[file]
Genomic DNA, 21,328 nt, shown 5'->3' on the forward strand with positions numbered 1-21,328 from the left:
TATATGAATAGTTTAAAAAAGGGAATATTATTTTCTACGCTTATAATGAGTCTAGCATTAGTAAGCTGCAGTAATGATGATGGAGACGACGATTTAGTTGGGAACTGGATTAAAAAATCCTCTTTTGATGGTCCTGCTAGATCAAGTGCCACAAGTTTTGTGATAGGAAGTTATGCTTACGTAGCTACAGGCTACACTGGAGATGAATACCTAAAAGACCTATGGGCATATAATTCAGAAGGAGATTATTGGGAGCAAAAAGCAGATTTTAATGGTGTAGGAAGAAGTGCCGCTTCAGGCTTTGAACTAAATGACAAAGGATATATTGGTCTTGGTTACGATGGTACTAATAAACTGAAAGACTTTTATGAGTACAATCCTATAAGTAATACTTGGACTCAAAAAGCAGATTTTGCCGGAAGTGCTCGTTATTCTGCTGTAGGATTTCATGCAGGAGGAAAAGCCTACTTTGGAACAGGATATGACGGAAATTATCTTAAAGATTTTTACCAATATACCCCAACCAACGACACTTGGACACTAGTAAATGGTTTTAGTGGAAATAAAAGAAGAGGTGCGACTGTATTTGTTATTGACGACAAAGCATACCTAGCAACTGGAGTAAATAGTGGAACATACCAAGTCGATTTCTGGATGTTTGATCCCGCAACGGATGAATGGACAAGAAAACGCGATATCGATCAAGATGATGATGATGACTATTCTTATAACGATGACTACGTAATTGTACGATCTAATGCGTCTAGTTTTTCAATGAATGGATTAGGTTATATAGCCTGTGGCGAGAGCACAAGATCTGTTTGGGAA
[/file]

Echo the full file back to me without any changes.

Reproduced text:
Genomic DNA, 21,328 nt, shown 5'->3' on the forward strand with positions numbered 1-21,328 from the left:
TATATGAATAGTTTAAAAAAGGGAATATTATTTTCTACGCTTATAATGAGTCTAGCATTAGTAAGCTGCAGTAATGATGATGGAGACGACGATTTAGTTGGGAACTGGATTAAAAAATCCTCTTTTGATGGTCCTGCTAGATCAAGTGCCACAAGTTTTGTGATAGGAAGTTATGCTTACGTAGCTACAGGCTACACTGGAGATGAATACCTAAAAGACCTATGGGCATATAATTCAGAAGGAGATTATTGGGAGCAAAAAGCAGATTTTAATGGTGTAGGAAGAAGTGCCGCTTCAGGCTTTGAACTAAATGACAAAGGATATATTGGTCTTGGTTACGATGGTACTAATAAACTGAAAGACTTTTATGAGTACAATCCTATAAGTAATACTTGGACTCAAAAAGCAGATTTTGCCGGAAGTGCTCGTTATTCTGCTGTAGGATTTCATGCAGGAGGAAAAGCCTACTTTGGAACAGGATATGACGGAAATTATCTTAAAGATTTTTACCAATATACCCCAACCAACGACACTTGGACACTAGTAAATGGTTTTAGTGGAAATAAAAGAAGAGGTGCGACTGTATTTGTTATTGACGACAAAGCATACCTAGCAACTGGAGTAAATAGTGGAACATACCAAGTCGATTTCTGGATGTTTGATCCCGCAACGGATGAATGGACAAGAAAACGCGATATCGATCAAGATGATGATGATGACTATTCTTATAACGATGACTACGTAATTGTACGATCTAATGCGTCTAGTTTTTCAATGAATGGATTAGGTTATATAGCCTGTGGCGAGAGCACAAGATCTGTTTGGGAA